Aerojet Rocketdyne Plans Consolidation, Job Cuts To Reduce Costs


WASHINGTON — Less than a month after changing its leadership, Aerojet Rocketdyne announced March 9 a four-year plan designed to reduce the company’s costs by shrinking both its facilities and its workforce.

Under what the company calls its Competitive Improvement Program, the company plans by 2019 to reduce the footprint of its largest facility by 40 percent and reduce its workforce by 10 percent.

“Aerojet Rocketdyne has made a commitment to our customers and to the government to improve the affordability of our products,” said Scott Seymour, president and chief executive of both Aerojet Rocketdyne and its parent company, GenCorp, in a statement announcing the plan.

“We believe that these actions are essential to improving both the near and long-term health and performance of our business, in the context of a highly competitive and resource-constrained market environment,” he said.

The biggest effects of the plan will be on the company’s headquarters near Sacramento, California. Aerojet Rocketdyne plans to reduce the size of its facilities there, which currently encompass more than 230,000 square meters, to about 140,000 square meters.

Aerojet Rocketdyne spokesman Glenn Mahone said March 10 that the company plans to move solid-rocket motor manufacturing work for three missile programs currently done at the Sacramento facility to company sites in Arkansas and Virginia. Other potential consolidations are under study across all the company’s facilities, he said.

Aerojet Rocketdyne CEO Scott Semour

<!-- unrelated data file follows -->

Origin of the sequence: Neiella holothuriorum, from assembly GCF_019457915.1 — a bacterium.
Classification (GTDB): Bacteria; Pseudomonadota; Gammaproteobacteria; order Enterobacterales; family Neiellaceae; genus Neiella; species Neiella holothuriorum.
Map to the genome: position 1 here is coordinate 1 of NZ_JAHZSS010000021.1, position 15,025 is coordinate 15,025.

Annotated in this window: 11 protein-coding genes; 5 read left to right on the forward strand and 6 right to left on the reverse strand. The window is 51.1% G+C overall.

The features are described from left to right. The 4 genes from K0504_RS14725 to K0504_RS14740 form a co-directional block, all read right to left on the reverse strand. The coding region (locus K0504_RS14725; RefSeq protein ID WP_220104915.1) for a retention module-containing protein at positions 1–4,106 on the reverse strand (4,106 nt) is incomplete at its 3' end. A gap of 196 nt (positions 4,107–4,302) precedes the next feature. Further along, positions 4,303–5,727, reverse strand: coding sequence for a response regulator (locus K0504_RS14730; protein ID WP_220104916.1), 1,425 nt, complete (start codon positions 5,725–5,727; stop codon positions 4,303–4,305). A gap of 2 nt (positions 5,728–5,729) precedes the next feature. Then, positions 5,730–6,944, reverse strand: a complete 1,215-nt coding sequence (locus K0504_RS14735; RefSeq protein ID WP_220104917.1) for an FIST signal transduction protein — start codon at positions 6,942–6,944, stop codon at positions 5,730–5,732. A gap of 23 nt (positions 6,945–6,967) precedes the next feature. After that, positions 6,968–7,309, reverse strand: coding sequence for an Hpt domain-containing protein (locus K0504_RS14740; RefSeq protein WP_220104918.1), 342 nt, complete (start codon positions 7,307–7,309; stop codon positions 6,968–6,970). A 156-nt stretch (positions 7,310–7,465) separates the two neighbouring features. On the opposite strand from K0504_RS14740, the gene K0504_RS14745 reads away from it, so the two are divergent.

“This is a very difficult decision and I recognize the impact on our dedicated colleagues that will be affected,” Aerojet Rocketdyne CEO and President Scott Semour said in reference to planned job cuts, which will reduce the company’s workforce by 10 percent. Credit: Aerojet Rocketdyne

Aerojet Rocketdyne also plans to reduce its current workforce of more than 5,000 employees by 10 percent. Mahone said about 250 of the affected positions are in Sacramento. The company expects at least some of the job reductions to come through attrition, but he said that it was too soon to know how many employees, if any, would be laid off.

“This is a very difficult decision and I recognize the impact on our dedicated colleagues that will be affected,” Seymour said in the statement, in reference to the planned job cuts.

In a March 10 filing with the U.S. Securities and Exchange Commission, GenCorp said it expects the consolidation plan to cost the company $110 million over the next four years. However, the company expects the plan to result in annual savings of $145 million starting in 2019.

The announcement comes less than a month after Seymour replaced Warren Boley as president of Aerojet Rocketdyne. The company offered no official explanation for the Feb. 13 leadership change, but it came two weeks after GenCorp reported a net loss of $53 million in fiscal year 2014. Nearly all of GenCorp’s revenue comes from Aerojet Rocketdyne.

In a separate announcement March 9, GenCorp announced it will change its name to Aerojet Rocketdyne Holdings, Inc. The company’s ticker symbol on the New York Stock Exchange will change from GY to AJRD in late April.